He's getting on great at home, wants to be outside in the garden doing something, the incontinence is improving and he's starting to use the toilet on his own. The agitation has completely stopped. It was a great decision to bring him home, he's adapted great to home life. He's still irritable & cranky in the morning when he's being washed and dressed. Slowly but surely he's improving
Thank goodness!! I'm glad your dad is improving. I've been waiting to hear about the incontinence because I was sure that would improve. It is still VERY, VERY early in his recovery and he'll keep improving. He may be cranky at being washed and dressed because he feels he should be able to do it himself. He's, most likely, upset over the loss of independence.
By the way, I took my husband out of the rehab facility a week early because of the same thing you said. I didn't like seeing my husband sitting somewhere in a corner like an old feeble 90 year old man (again, he's only 56). I felt he was neglected and I, nor he, couldn't take it any more.
So, congrats on your dady and I'll be looking forward to hearing more about his progress!
Dad is home now for 4 weeks & he's doing ok. He's much happier & contented. We've established that he can read so hopefully the speech therapy can now commence. The incontinence is improving which is a relief. He's sleeping well & eating well. Speech is gradually becoming more clear.
Hello, again, millertime78! It's wonderful to hear your father is improving. Just a few questions, though...how is his swallowing? Was that effected? What about eyesight? Is the delirium totally gone? You mentioned the dilantin made him do crazy things. Is he still on it? Does he recognize everyone now? My husband is on dilantin and I think that's what is causing his mild cognitive issues. How many milligrams does your dad take of the dilantin?
Just to answer your questions
Swallowing is excellent as is his appetite
Eyesight is good, he can read aloud no problem & he can count
He's not on dilantin, he was on seroquel/quetapine but he's been off it for a month and is much more alert & normal as a result
He still has cognitive issues, he'll put on clothes back to front or try to put on shoes when he still has shoes on etc
Speech is improving but communication is difficult. Very hard to get him to follow directions etc but we're managing.
The good news is that the incontinence is now almost gone which is a huge lift in terms of caregiving. He's going in the right direction so hopefully the communication will improve more
Not much change. He has mood swings when prevented from going outside etc and can get very upset(physically & verbally abusive) at times. Communication is so difficult. He just seems to do the opposite to what is asked sometimes which is awfully frustrating. Physically he's in good shape, he rambles endlessly when talking only some of which is clear. We cannot yet have a conversation with him as its all one way traffic. its hard to keep going sometimes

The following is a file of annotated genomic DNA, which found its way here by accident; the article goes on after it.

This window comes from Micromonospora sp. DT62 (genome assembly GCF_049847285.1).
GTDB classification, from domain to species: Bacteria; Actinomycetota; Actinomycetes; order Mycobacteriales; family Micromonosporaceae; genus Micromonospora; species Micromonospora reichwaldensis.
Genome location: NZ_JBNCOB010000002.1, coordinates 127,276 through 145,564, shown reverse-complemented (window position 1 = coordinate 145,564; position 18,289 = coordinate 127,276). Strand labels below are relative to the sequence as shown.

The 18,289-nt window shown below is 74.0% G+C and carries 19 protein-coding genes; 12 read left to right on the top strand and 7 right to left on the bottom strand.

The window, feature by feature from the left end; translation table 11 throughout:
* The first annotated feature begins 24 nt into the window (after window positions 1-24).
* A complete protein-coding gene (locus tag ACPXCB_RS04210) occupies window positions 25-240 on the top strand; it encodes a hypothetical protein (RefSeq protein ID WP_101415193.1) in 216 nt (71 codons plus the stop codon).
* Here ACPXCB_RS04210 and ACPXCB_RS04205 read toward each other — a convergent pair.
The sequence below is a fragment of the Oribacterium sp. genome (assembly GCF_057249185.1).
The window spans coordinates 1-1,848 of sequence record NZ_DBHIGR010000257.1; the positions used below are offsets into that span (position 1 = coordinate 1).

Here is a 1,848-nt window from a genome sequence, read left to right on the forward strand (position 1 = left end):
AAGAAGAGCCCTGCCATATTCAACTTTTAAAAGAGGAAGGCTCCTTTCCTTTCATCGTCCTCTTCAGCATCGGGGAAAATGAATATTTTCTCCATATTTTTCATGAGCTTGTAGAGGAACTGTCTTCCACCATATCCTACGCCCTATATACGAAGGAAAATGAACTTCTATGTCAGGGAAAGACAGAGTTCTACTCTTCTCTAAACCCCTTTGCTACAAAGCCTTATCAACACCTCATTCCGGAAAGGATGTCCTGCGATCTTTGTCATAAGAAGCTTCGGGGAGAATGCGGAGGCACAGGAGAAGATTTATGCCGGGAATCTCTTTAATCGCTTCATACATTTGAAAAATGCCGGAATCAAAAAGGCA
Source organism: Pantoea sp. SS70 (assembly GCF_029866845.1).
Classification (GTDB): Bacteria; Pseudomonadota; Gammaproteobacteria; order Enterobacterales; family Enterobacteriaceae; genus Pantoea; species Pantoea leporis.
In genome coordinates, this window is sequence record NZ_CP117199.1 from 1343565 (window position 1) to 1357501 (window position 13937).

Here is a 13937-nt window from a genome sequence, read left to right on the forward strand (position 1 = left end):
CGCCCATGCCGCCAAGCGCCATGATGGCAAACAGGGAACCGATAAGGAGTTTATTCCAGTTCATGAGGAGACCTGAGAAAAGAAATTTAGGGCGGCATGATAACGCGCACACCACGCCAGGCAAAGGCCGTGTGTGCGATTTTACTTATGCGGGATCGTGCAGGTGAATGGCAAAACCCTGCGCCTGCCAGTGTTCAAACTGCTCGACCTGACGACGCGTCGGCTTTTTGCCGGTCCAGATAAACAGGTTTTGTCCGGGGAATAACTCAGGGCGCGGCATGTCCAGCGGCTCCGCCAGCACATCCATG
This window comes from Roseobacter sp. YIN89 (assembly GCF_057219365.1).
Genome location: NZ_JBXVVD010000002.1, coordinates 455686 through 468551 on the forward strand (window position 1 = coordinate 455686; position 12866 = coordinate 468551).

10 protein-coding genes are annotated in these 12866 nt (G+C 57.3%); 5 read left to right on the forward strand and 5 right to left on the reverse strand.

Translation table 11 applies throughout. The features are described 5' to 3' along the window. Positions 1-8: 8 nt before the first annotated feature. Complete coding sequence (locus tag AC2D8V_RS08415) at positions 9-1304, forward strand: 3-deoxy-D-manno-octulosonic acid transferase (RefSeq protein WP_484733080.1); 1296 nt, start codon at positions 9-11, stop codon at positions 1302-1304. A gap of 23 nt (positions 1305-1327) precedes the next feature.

Thanks for the update, millertime78. I know this is hard and frustrating seeing your dad like this. It's really uncanny how much he is like my husband. I'll tell my husband to do something or not to do something and he'll just do the opposite of what I say. When I ask why he'll say the usual "I don't know". Is your dad still in therapy? I'm sure the speech therapist can help him control his speech.
My heart goes out to you because I know you're doing all you can. I sure hope and pray things will get better for you and your family. Your dad still has more time to heal so that's a plus. Hope to see more posts from you in the future! God bless!
Delirium is the presenting feature in a few stroke patients, but can complicate the clinical course of acute stroke in up to 48% of cases. Old age, extensive motor impairment, previous cognitive decline, metabolic and infectious complications, and sleep apnoea are all predisposing conditions for delirium. Patients with delirium have longer hospitalizations and a poorer prognosis, and are at increased risk of developing dementia. The identification of the patients at risk and non-pharmacological preventative interventions are the key measures in the management of delirium.
Delirium is defined as a transient, usually reversible, cause of cerebral dysfunction and manifests clinically with a wide range of neuropsychiatric abnormalities. The clinical hallmarks are decreased attention span and a waxing and waning type of confusion.
Changes in the environment include: Reorientation techniques or memory cues such as a calendar, clocks, and family photos may be helpful.
The environment should be stable, quiet, and well-lighted. Support from a familiar nurse and family should be encouraged.
Family members and staff should explain proceedings at every opportunity, reinforce orientation, and reassure the patient.
Medications to treat underlying cause will be prescribed by the attending doctor.